Coming from a country that was pretty much isolated for hundreds of years (who cared about a frozen rock in the middle of the North-Atlantic ocean? ) we do have a somewhat special horse culture.

For starters only one breed. No horses have been imported for about a 1000 years.

Boarding/Agistment: In the city or towns there are stable neighborhoods. There there are a number of stables houses owned by many different people, from which you can rent a stall. There are horse-clubs on these areas to which you pay a certain fee if you wish to use the facilities. Where I am I pay about 20-25$ (can't really remeber) and I get a number of outdoor arenas, a big indoor arena, a few round pens and 2 oval tracks. Horses generally spend a lot of time in their stalls when they are in those areas but there are pens outside of the houses where they are let out. My neighborhood also has a vet's place which is very convenient. It differs from place to place how much you do, all from doing everything yourself to having everything done for you. But this is only from about December/January to the start of summer for most people. Then the horses are let out to huge pastures and have very little human contact for the rest of the year. Young horses that have not been started (ca 0-4) are also in these huge pastures along with pregnant mares. Almost all icelandic foals are born outside. It's required by law to have somekind of shelter for the horses, be it natural or not, since we get horrible weather, but rugging is not done, as the owners are maybe a 6 hour drive away. Show horses are kept on houses like we say for the summer as well since the competition season is during summer.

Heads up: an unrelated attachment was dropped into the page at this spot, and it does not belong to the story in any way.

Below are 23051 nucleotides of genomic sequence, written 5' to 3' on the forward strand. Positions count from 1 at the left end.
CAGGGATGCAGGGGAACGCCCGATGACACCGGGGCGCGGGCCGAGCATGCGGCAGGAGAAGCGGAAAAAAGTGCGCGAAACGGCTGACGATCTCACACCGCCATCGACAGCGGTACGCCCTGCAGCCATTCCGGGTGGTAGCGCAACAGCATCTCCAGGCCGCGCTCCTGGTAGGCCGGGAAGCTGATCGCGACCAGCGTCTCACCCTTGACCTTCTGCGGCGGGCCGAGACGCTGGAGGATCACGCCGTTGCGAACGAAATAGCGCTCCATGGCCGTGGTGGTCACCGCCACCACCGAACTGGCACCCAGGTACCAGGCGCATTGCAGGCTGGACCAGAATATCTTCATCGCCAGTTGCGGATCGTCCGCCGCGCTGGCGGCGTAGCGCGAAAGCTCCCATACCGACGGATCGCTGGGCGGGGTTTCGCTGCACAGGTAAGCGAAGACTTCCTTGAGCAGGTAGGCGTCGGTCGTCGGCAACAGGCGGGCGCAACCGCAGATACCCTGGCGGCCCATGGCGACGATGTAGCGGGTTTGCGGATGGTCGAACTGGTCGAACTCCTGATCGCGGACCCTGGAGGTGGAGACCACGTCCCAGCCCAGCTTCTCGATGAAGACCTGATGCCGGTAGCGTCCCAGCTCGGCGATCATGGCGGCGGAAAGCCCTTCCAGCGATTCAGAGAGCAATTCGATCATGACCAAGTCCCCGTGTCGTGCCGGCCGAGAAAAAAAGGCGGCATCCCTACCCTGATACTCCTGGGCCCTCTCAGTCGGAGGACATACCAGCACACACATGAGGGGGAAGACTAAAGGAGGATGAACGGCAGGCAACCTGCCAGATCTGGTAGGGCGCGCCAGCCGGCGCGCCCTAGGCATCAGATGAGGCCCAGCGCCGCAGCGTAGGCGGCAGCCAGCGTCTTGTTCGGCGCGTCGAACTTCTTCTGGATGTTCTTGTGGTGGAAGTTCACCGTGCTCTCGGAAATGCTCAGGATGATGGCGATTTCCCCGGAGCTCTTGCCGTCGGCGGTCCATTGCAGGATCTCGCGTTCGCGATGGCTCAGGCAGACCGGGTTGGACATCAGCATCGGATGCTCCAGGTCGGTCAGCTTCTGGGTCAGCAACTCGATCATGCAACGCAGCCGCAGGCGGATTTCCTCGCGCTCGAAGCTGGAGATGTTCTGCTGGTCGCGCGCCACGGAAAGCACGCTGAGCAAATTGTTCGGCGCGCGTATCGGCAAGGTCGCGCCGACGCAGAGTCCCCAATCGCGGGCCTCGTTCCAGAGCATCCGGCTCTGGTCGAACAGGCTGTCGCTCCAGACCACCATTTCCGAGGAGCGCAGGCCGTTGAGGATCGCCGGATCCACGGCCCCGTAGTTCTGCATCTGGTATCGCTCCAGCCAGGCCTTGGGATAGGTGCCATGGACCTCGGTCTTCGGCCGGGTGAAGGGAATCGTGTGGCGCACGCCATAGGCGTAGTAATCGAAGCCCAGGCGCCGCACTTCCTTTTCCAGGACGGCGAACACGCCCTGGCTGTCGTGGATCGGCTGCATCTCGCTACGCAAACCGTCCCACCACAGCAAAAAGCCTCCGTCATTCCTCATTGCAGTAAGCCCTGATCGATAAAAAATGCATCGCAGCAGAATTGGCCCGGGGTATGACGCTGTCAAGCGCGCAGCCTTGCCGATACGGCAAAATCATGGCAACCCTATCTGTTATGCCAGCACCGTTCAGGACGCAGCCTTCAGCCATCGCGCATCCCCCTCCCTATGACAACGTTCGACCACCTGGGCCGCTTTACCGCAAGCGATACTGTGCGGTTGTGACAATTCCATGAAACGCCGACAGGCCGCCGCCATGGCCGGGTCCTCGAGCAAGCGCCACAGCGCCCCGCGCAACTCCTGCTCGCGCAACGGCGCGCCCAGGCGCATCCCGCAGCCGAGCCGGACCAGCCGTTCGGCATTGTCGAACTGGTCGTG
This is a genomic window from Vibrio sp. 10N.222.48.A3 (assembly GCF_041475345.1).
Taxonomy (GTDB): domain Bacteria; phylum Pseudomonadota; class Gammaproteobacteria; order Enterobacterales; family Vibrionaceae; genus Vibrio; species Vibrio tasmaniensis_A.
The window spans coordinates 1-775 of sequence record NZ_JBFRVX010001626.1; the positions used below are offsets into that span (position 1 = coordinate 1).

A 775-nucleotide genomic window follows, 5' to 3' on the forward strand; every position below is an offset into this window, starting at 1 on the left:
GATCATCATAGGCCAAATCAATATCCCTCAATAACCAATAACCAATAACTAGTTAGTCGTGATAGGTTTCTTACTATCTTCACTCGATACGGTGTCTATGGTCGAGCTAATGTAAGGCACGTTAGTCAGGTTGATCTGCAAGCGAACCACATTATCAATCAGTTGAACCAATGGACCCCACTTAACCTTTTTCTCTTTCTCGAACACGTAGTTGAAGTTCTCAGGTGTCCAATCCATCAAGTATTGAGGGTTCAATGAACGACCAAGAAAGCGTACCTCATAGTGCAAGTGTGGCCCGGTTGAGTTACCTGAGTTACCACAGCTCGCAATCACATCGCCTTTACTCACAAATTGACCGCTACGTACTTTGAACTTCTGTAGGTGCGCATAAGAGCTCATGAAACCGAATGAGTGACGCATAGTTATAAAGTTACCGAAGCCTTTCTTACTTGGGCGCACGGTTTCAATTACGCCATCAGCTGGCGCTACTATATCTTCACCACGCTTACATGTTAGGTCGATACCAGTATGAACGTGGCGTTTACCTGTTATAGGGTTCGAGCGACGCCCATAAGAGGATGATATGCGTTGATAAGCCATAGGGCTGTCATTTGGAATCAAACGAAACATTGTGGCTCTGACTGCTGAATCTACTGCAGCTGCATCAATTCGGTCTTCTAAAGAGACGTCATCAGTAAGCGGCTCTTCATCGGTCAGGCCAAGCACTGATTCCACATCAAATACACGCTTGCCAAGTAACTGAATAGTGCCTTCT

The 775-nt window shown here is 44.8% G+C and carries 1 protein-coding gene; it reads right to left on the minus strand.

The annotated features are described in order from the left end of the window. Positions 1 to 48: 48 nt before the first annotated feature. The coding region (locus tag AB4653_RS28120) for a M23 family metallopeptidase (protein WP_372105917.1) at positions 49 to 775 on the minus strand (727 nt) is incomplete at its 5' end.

Here's a map of my stable neighborhood, which is the largest in the country. The dark red houses are horse related.